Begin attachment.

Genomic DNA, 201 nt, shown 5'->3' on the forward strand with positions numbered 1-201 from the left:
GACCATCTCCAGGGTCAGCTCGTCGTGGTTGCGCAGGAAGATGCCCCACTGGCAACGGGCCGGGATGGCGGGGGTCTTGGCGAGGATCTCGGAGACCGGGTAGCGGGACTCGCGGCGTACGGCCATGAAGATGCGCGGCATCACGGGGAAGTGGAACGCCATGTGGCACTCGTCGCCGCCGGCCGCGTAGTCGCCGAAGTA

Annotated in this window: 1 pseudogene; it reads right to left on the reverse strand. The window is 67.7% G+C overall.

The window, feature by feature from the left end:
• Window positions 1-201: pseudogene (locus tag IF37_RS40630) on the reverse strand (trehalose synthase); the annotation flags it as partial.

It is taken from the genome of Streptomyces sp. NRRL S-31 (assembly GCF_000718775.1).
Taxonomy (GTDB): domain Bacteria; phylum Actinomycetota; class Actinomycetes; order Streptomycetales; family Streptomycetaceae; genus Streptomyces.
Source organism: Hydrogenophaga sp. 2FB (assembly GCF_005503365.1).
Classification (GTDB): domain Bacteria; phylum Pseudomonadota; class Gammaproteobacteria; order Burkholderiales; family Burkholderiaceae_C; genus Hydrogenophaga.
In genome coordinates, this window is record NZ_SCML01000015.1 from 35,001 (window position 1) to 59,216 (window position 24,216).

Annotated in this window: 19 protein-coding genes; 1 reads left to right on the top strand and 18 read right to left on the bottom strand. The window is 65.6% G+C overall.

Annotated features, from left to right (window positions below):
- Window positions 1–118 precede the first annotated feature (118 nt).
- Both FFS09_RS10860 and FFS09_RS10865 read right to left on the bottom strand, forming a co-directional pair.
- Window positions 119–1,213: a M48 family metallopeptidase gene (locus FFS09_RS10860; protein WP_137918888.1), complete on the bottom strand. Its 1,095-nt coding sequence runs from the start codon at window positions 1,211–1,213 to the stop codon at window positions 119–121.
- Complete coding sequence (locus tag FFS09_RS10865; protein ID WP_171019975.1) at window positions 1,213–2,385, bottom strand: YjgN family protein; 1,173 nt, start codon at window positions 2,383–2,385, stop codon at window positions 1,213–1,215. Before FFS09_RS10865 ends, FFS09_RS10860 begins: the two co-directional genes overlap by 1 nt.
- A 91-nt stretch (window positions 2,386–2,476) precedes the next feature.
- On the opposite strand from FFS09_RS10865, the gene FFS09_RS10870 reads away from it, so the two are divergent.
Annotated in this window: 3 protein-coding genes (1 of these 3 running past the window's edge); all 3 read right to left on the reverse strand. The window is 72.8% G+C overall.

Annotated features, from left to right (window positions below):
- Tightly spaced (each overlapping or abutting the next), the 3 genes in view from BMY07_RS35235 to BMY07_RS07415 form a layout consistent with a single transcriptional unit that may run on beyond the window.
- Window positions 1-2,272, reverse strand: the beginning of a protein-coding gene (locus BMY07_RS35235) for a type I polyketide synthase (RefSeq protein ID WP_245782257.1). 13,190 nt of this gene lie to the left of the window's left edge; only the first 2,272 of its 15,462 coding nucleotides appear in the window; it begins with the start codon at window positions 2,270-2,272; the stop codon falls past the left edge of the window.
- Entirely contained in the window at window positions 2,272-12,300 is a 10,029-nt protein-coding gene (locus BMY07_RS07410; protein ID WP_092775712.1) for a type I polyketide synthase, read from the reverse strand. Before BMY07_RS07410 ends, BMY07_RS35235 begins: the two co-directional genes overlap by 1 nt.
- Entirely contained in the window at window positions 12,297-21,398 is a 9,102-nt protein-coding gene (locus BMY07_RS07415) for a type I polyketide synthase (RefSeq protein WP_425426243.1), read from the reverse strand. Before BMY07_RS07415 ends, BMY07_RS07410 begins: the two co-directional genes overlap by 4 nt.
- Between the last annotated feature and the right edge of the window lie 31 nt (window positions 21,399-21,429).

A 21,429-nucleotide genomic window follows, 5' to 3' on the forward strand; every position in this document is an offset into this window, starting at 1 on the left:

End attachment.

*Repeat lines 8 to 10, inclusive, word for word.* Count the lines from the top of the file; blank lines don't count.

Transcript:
Source organism: Hydrogenophaga sp. 2FB (assembly GCF_005503365.1).
Classification (GTDB): domain Bacteria; phylum Pseudomonadota; class Gammaproteobacteria; order Burkholderiales; family Burkholderiaceae_C; genus Hydrogenophaga.
In genome coordinates, this window is record NZ_SCML01000015.1 from 35,001 (window position 1) to 59,216 (window position 24,216).